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The survey, which will be conducted by the Labor Ministry, aims to analyze the impact of the pandemic on Cambodians employed by the garment sector.
PHNOM PENH--The Labor Ministry announced on July 19 that it will conduct a survey across the garment sector to understand how the Coronavirus Disease 2019 (COVID-19) pandemic has affected the living conditions of Cambodian garment workers.
Two days prior, on July 17, the ministry informed employers and employees of the garment sector that the General Secretariat of the National Council on Minimum Wage—a sub-department of the Ministry of Labour and Vocational Training—will be investigating the impact of COVID-19.
Entitled “Living Conditions and Effects of COVID-19 on Workers/Employees in the Textile, Garment and Footwear Sector in 2020,” the survey commenced on July 17 and will last until July 31, analyzing a random sample of employees from across the country.
The Garment Manufacturers Association in Cambodia (GMAC) in June 2020 argued that the minimum wage shouldn’t even be negotiated this year, due to COVID-19 related disruptions to the export-reliant industry. GMAC argued that a rise in the minimum wage would hurt Cambodia’s competitiveness, but legal experts warn failing to negotiate on this matter would be a violation of the labor rights of the estimated 750,000 Cambodians working in garment manufacturing.
Kaing Monika, deputy director of GMAC denied that his association had any involvement in conducting the survey and was only informing factories about the survey.
On July 20, Spokesperson for the Labor Ministry, Heng Sour, also said he was unaware of the methodology the survey would use or how the government would use the findings. He did however confirm that minimum wage negotiations would be going ahead as planned.
A recent report produced by the Cambodian Alliance of Trade Unions (CATU), labor rights group CENTRAL and human rights group LICADHO highlighted the immense economic strain that COVID-19 has placed on garment workers—in particular it pointed to high levels of indebtedness to microfinance institutions.
“On average, the combined monthly payments for debt and food expenses exceeded workers’ salaries, resulting in the vast majority of microloan borrowers eating less food to be able to repay,” the report reads.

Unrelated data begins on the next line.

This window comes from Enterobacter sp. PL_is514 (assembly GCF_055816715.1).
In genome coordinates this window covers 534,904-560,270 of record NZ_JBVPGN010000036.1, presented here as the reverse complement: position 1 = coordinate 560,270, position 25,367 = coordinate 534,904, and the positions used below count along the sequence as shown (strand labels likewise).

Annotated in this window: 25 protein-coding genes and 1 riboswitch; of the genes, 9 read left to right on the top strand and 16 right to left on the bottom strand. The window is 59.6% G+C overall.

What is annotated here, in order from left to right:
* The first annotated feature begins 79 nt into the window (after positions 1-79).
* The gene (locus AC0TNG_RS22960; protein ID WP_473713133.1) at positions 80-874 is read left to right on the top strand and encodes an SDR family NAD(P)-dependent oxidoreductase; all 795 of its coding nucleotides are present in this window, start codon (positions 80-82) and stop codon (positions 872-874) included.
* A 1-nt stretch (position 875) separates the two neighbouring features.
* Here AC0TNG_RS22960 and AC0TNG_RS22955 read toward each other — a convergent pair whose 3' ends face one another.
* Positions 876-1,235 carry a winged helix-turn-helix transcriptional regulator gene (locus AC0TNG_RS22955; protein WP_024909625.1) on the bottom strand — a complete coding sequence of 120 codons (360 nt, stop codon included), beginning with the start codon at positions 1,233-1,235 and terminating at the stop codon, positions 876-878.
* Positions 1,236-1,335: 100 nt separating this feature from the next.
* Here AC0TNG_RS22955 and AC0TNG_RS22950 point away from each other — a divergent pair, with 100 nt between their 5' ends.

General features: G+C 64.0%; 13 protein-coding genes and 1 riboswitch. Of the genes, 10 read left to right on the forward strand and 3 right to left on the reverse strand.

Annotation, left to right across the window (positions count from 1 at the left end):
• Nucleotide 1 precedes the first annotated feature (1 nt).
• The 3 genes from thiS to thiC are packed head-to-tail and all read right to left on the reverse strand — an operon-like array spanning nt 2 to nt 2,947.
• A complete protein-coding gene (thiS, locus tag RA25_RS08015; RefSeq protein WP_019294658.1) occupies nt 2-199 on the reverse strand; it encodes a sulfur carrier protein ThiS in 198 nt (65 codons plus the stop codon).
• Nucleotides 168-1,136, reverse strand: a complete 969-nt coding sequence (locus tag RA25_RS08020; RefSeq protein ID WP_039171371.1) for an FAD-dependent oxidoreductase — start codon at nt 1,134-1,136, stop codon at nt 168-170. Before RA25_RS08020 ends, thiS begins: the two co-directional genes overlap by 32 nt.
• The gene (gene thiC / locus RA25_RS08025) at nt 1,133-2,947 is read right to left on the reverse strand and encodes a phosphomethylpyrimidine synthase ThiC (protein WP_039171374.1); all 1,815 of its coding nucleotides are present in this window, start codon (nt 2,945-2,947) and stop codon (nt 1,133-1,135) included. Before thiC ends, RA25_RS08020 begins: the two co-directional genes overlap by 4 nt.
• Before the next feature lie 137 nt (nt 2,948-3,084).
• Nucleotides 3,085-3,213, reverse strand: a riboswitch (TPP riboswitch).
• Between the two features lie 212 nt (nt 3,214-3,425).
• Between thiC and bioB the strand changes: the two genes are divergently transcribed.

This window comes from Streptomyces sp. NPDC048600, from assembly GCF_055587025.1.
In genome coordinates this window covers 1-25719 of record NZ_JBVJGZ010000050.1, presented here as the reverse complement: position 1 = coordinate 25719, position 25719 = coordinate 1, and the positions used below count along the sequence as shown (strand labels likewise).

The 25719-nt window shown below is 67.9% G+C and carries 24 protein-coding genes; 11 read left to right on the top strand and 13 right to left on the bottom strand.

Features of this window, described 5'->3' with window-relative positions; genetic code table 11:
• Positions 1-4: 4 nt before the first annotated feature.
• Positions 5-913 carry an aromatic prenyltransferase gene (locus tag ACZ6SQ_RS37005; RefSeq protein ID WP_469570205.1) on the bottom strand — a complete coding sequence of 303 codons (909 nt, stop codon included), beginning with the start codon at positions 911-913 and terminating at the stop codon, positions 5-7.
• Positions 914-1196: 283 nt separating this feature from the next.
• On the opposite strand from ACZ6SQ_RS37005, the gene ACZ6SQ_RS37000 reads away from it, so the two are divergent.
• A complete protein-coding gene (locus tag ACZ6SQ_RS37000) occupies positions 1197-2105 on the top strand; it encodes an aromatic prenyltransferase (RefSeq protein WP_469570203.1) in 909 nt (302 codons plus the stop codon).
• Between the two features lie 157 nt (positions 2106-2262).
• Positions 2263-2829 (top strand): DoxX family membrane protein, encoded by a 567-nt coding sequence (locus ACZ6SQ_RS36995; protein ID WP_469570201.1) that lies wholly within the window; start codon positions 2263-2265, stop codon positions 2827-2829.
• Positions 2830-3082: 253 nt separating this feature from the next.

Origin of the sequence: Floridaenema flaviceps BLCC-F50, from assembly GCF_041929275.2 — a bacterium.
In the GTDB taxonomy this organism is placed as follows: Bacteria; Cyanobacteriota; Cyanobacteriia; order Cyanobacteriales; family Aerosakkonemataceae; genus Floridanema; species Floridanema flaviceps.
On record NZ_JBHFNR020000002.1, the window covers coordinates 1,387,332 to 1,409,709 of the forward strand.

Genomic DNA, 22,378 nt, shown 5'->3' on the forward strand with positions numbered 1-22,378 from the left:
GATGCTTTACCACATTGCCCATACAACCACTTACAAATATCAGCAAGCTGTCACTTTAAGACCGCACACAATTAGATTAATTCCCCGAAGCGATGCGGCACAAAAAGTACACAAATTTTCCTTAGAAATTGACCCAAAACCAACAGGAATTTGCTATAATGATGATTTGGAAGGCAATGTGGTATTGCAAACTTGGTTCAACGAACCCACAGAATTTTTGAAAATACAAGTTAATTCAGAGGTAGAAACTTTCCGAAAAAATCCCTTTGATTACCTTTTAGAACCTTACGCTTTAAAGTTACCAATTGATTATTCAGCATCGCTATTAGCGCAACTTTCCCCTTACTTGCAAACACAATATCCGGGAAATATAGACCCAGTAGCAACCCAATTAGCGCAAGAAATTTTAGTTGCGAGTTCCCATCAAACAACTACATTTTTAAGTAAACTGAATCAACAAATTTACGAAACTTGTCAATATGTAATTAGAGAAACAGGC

While the authors of the report stressed that their findings were not to be taken as a representation of either the garment sector of the microfinance industry in Cambodia as a whole, the report suggested that COVID-19 has heightened the financial burdens placed on Cambodia’s poorest.
Spokesperson for the Ministry of Labor Heng Sour said that the government’s own assessment of the pandemic’s impact on garment workers’ economic wellbeing remains an internal matter for distribution to National Salary Council members only. He declined to explain the sample size, the timing of the survey or what it would help the government determine, but said that the survey would be distributed randomly.
“We support this survey,” said Yang Sophorn, president of CATU. “But we need to look at the main purpose of the study in order to use it to benefit the workers or the private sector?”
Sophorn raised concerns that the lack of transparency in the Ministry of Labor’s methodology could see the government’s survey being used to suppress workers’ rights in relation to the upcoming minimum wage negotiations.
“This is something to think about, if helping workers is a good thing and an obligation of the state,” said Sophorn. “If this study is only to be discussed by the Labor Council or for debating workers’ wages, then perhaps the minimum wages will not be raised next year.”
She warned that if the survey was used to deny Cambodian garment workers the right to negotiate over next year’s minimum wage, it would be bad.
“This would show that the government does not protect the rights of workers, but just helps the private sector,” she concluded.
Currently, the minimum wage for Cambodians employed in the garment sector is $190 per month following negotiations that concluded on Sept. 20, 2019, representing an increase of 4.4 percent from the 2018 minimum wage of $170 per month.
This was following the annual minimum-wage consultation guaranteed under the Law on Minimum Wage. But despite the legal provisions supposedly covering a range of sectors, the reality is that only the garment sector benefits from this.